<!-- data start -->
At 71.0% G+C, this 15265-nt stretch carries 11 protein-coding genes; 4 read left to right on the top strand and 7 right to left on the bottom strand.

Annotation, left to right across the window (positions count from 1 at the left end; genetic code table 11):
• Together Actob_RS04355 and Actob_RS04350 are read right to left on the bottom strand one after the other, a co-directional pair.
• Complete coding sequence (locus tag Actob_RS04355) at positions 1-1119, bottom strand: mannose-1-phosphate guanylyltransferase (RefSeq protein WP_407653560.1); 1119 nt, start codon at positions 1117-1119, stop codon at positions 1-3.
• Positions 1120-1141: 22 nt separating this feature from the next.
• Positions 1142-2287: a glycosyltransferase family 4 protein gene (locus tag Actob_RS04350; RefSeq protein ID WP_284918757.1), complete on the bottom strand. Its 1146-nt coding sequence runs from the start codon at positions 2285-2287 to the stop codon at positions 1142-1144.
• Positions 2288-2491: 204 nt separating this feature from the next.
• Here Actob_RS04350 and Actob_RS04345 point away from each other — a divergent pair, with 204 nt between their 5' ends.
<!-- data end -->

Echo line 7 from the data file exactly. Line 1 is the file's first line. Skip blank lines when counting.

• Positions 2288-2491: 204 nt separating this feature from the next.